Posted byESSI Posted in
Posted on Feb 07, 2017

Continuous Improvement feedback loops provide a framework in which expected results can be checked against actual and perceived success, informing decisions about future actions.  The Exposure Science & Sustainability Institute’s (ESSI) mission is to provide excellence in research and training in response to industry identified needs. The collaboration between ESSI, industry and the University of Minnesota’s Industrial Hygiene (IH) program provides a valuable feedback loop not only for ESSI but for our IH program and industry clients as well.

For example, one recent project was conducted to develop a more realistic estimate of a critical exposure model input, the contaminant generation rate. This research was motivated by a worst-case estimate for the emission of a chemical into the air resulting from use of a consumer product containing this chemical. The worst-case estimate was too conservative to provide meaningful exposure assessment results and a more refined estimate was needed. In response to the request from industry sponsors, the PI (Susan Arnold) and her team designed a chamber study to simulate the product’s use in a controlled environment to estimate an empirically derived generation rate based on the measured airborne chemical mass concentration.  The study created experiential opportunities for two master’s level students and one PhD candidate. These students gained first-hand experience preparing for and conducting a chamber study. They also observed and applied methods to address data quality and sample integrity, reconciled real-time and integrated sampling methods and conducted data analysis.  This evaporation rate was evaluated by conducting a similarly designed simulation study in an actual residence and comparing the measured and modeled airborne chemical concentrations. Ultimately, the study’s empirically derived generation rate was two orders of magnitude lower than the screening level worst-case estimate and the predicted airborne concentration based on this model input matched the measured airborne concentration with a reasonable degree of accuracy.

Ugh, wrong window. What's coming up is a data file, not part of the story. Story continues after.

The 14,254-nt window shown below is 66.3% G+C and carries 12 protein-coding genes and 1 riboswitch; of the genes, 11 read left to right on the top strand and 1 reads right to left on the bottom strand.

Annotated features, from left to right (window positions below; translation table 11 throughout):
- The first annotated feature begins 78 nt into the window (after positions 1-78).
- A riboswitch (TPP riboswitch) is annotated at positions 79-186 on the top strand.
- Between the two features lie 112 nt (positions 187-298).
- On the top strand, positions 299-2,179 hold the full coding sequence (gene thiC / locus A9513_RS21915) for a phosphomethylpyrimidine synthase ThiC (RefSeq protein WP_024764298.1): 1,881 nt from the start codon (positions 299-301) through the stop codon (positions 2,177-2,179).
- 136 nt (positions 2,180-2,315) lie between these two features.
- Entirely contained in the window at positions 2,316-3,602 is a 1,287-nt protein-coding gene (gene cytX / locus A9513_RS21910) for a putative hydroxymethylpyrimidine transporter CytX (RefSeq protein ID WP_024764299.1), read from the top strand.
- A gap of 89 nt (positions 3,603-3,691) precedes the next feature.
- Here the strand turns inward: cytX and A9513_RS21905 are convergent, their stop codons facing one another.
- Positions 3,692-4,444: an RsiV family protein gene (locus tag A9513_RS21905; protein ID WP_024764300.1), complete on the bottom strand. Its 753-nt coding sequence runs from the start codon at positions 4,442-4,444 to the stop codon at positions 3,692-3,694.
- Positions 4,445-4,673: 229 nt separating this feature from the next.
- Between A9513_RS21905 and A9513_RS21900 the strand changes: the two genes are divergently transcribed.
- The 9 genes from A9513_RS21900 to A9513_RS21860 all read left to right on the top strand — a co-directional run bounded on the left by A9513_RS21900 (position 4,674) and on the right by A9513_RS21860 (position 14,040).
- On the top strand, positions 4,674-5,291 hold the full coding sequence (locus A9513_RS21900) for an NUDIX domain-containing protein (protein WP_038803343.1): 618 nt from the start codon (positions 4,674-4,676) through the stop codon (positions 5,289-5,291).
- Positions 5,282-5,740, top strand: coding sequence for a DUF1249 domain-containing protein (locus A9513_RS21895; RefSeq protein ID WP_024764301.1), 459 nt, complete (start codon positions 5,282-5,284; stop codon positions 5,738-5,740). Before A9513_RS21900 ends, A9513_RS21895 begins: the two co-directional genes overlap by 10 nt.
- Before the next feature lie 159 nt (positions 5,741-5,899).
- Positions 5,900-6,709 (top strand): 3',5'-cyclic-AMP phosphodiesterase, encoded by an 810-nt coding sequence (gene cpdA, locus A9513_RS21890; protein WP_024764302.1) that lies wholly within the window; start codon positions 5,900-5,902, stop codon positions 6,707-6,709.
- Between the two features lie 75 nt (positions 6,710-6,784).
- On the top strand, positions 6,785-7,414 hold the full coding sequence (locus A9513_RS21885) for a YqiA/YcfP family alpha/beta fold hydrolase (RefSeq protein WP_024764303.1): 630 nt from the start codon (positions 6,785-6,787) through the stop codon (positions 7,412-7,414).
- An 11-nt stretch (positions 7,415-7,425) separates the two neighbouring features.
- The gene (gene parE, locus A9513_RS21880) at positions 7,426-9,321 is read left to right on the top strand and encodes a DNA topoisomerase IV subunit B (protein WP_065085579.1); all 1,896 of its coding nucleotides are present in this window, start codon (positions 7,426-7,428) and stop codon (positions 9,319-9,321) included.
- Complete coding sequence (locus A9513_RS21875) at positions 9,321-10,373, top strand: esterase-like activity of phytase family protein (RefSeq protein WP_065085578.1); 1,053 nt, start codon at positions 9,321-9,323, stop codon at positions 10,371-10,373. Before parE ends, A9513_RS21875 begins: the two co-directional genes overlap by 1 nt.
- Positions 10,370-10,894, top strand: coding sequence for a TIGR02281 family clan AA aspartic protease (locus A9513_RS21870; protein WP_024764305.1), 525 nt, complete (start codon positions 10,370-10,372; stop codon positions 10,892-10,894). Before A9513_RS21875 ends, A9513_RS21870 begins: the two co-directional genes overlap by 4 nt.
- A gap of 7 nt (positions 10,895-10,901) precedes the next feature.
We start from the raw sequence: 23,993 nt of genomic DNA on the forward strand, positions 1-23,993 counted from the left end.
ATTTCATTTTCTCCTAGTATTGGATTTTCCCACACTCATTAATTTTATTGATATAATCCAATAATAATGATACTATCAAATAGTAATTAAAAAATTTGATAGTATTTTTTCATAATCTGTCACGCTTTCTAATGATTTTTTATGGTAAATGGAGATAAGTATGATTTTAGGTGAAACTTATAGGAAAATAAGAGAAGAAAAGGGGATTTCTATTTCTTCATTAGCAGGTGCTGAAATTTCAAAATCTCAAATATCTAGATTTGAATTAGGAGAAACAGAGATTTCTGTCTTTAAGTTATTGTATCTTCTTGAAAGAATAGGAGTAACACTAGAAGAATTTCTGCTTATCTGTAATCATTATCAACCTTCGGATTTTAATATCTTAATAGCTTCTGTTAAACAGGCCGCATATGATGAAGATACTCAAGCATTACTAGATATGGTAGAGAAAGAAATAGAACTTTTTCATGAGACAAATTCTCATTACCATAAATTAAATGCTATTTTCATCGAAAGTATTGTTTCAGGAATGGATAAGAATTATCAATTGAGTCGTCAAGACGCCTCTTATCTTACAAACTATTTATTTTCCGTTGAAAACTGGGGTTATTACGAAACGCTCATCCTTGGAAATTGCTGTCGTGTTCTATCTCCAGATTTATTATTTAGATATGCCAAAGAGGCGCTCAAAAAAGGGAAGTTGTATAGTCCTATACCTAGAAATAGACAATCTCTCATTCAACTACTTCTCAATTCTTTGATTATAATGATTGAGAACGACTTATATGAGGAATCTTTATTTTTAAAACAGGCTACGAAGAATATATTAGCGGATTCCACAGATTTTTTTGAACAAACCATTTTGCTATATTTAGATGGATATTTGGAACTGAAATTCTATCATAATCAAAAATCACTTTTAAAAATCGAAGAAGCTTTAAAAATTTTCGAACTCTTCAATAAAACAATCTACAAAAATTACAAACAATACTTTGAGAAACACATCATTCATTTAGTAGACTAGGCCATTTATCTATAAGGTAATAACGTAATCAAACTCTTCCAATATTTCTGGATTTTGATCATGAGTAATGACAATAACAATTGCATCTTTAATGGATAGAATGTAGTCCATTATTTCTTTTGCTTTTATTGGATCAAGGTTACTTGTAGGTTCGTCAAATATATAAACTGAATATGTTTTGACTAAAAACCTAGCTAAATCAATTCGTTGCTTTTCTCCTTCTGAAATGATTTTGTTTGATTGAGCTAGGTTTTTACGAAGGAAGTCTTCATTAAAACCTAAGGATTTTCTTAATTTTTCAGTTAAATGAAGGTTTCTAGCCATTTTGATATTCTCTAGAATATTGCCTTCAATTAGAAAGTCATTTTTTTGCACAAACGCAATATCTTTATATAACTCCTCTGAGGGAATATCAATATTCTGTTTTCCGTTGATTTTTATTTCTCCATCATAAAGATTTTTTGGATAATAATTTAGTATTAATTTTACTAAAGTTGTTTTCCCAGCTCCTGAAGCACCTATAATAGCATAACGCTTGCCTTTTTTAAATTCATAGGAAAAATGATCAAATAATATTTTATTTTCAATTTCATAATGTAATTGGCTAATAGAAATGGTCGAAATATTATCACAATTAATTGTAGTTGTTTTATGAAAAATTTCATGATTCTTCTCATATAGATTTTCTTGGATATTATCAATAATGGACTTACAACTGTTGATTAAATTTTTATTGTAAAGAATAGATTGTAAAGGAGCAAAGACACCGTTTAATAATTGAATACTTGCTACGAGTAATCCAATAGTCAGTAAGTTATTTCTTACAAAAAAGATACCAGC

The study produced a significantly refined generation rate, providing the industry sponsors with a tool to generate more accurate exposure estimates and in turn, more robust work practice guidance. While the IH graduate students gained valuable experience, this research helped inform faculty about the practical knowledge and skills that prospective employers need and value. The request for this kind of research helps inform ESSI’s research agenda and guide our equipment purchasing decisions so that we have the capacity to conduct leading edge research.